Reynolds said that a lot of her campaigning was talking one-on-one with friends and acquaintances she knows from activities she’s involved with on campus.
Outside of class board, Reynolds is part of MedLife Penn, a group that promotes health equity both locally and globally, and a public speaking advisor for communication within the curriculum.
Reynold’s favorite extracurricular is being a Big Sister for Big Brothers Big Sisters. This gives her a chance to make a difference in the community.
In her time as president, she hopes to inspire other students and have an impact. Reynolds wants to maintain Penn traditions, but also start new programs and initiatives within the student body.
One of the challenges of being president is the expectation to bring together a group of students with diverse backgrounds and experiences. Reynolds hopes to work with some of the many cultural groups at Penn to create events that appeal to students who identify with different cultural backgrounds.
Another goal is to bring greater awareness to mental health. Reynolds is passionate about making an impact. She hopes to make Penn a less stressful environment, but realizes that most mental health problems are deeper than that.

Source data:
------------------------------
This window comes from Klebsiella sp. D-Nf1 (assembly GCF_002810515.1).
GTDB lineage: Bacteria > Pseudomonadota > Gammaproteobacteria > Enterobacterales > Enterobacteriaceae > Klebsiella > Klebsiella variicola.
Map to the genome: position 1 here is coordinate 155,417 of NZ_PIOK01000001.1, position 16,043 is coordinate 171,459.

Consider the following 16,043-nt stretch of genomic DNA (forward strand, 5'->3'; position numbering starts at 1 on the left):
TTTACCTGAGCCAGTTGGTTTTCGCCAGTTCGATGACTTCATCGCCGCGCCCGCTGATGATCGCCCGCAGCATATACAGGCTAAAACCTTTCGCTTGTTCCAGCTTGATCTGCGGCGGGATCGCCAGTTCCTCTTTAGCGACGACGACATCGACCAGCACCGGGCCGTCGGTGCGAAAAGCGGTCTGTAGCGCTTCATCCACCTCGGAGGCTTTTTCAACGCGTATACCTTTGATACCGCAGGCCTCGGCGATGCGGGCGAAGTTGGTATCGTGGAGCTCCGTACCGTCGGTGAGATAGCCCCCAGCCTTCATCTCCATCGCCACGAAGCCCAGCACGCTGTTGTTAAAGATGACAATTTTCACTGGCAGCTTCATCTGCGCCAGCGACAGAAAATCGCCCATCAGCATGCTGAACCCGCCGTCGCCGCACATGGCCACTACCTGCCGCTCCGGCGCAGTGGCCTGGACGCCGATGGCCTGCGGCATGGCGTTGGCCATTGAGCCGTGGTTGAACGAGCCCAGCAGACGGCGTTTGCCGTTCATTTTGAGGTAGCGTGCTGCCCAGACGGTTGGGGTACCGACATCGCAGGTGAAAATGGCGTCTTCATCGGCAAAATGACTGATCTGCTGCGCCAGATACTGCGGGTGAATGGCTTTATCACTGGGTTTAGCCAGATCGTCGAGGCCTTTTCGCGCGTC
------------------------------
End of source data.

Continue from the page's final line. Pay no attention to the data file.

All eight Ivy League schools — Harvard, Yale, Columbia, Princeton, Cornell, Dartmouth, Brown, University of Pennsylvania — have offered Long Island, New York high school senior Augusta Uwamanzu-Nna places in their freshman class.
In addition to the Ivies, she was accepted by Johns Hopkins University, Massachusetts Institute of Technology, New York University and Rensselaer Polytechnic Institute.
“I am elated, but most importantly, I am thankful,” Augusta, 17, told school officials at Sewanhaka Central High School District.
Augusta’s older brother Johnson told NBC News that Augusta’s “initiative and perseverance,” as well as the family’s emphasis on learning, were responsible for his sister’s success. And the apple doesn’t fall far from the tree, as both their Nigerian-born parents are college-educated, and her father has a master’s and doctorate from the University of Indianapolis.